Coming down, as expected was harder. I slipped 3 times, but hiking pole helped keeping me from falling. I was down before noon, total took less than 6 hours, including all the breaks. I thought I did pretty good in terms of reading the trail. And further applied my map reading learnings (read fiasco) from early morning and started walking in opposite direction to take me to Village Grill, to join my family and friends for lunch. Soon I was with them. Prem had lot of fun with Alexa, as Maria-Anand decided to join us for this whole trip. Both of them were proud Yosemite Jr Ranger. Promila was keeping them busy in various activities like drawing, Curry Village scavenger hunt and Ranger shows.

After my Marathon in March, my left knee was bothering me. I did couple of big hikes with the gang, and it would start hurting in 3-4 miles, so I was taking it easy, still running 3-4 miles every now and then. After coming down from this hike, I did not feel anything. I think it is healed up now. I feel that there are lot of good which came out of this injury. I got more aware about stretching and strengthening exercises of different parts of my leg. And I was amazed to see some of them worked so well. Also it reminds me how frail I am as human, and fortunate to be able to do what I enjoy.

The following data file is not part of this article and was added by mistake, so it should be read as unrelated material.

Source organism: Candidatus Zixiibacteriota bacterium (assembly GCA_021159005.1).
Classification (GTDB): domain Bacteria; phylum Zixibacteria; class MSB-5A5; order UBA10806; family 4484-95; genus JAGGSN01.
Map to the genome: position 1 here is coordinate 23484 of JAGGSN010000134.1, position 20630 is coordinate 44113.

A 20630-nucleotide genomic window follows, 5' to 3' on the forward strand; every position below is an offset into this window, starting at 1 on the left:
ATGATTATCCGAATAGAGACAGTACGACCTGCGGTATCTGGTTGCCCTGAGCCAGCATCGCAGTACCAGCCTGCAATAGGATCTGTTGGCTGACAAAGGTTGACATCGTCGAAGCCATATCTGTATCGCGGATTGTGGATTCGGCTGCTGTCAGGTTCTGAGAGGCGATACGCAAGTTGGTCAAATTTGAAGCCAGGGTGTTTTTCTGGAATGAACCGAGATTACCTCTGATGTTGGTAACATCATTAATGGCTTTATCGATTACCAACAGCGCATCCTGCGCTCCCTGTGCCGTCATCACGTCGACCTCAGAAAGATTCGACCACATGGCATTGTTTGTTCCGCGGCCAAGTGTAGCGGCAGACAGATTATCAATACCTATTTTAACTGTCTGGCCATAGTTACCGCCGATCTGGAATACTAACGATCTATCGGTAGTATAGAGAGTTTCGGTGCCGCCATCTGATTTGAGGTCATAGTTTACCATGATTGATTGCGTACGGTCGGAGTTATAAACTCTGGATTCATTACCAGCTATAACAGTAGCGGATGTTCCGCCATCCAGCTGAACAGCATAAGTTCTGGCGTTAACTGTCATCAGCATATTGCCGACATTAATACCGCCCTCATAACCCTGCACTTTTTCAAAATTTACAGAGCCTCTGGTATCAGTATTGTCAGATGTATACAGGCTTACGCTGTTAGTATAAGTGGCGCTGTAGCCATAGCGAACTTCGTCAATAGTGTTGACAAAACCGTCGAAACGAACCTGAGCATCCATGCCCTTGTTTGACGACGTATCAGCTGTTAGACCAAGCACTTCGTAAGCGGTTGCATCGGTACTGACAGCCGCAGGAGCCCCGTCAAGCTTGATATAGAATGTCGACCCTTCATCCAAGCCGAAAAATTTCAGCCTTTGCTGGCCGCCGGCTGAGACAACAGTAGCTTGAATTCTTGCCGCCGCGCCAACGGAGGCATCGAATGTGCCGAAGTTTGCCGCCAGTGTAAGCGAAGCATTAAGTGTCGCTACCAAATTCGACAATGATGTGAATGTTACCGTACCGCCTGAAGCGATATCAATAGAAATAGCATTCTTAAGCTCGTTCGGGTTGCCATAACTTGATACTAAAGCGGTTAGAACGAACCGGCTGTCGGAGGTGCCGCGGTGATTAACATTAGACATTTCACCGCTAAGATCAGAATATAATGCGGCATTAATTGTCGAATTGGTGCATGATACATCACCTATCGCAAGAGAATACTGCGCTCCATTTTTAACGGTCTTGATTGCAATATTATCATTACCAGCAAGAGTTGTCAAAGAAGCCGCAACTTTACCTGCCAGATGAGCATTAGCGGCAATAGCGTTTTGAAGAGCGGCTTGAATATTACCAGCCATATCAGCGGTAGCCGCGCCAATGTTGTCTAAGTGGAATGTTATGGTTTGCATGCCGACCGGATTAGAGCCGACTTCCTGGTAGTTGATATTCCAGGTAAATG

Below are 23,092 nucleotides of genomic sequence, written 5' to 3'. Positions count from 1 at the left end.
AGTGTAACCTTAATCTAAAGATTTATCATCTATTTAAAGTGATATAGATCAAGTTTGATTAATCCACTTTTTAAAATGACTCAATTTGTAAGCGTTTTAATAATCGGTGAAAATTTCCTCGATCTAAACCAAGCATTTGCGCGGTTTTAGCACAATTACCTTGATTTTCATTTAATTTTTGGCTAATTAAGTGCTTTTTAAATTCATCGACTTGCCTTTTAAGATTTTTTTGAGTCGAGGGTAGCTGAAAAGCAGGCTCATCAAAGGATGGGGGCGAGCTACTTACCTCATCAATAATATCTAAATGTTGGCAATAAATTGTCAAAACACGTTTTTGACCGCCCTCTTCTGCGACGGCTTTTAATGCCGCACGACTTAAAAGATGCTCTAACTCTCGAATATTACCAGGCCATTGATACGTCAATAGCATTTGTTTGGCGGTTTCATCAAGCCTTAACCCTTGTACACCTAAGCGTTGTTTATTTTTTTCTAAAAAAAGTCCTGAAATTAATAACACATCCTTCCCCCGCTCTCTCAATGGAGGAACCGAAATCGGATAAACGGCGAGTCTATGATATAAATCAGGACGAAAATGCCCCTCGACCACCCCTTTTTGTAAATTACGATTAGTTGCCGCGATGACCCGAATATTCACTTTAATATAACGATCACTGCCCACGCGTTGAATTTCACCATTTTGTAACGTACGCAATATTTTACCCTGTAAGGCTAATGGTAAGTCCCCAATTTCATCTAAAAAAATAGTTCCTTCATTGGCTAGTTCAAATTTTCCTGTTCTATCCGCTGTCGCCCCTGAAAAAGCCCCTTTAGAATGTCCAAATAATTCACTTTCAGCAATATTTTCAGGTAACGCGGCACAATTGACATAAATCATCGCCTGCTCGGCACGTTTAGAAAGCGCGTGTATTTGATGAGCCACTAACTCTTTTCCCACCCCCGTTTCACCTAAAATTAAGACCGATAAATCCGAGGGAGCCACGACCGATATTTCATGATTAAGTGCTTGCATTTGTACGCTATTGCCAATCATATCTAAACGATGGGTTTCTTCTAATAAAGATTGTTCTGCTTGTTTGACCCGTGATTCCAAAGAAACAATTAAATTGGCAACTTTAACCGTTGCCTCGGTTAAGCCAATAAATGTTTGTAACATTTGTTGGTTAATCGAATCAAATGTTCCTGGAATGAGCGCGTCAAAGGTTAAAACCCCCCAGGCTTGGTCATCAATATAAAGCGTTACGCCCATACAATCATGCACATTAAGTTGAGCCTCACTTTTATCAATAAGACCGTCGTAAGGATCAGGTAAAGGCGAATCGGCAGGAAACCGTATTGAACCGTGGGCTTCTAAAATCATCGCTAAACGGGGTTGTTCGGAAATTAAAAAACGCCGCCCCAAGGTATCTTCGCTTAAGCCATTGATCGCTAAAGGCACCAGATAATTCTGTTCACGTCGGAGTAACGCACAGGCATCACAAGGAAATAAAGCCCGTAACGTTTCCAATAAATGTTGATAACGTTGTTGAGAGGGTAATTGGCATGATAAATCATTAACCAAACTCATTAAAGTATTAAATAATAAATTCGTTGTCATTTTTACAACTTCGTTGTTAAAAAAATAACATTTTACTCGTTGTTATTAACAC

After lunch, did a very good Geological hike with family and friends. Came to know that Mr Whitney and John Muir hated each other, as Whitney (studied at Yale and Harvard) proposed that Yosemite Valley was created by cataclysmic sinking of valley floor, which turned out not to be true, while John Muir(never graduated) argued for glacial action; How all peaks are named after guys and lakes after their wives. Half Dome was one of very few peaks which was not named after a person, as Mr Whitney thought, at that time, that nobody would ever be able to stand on top of Half Dome.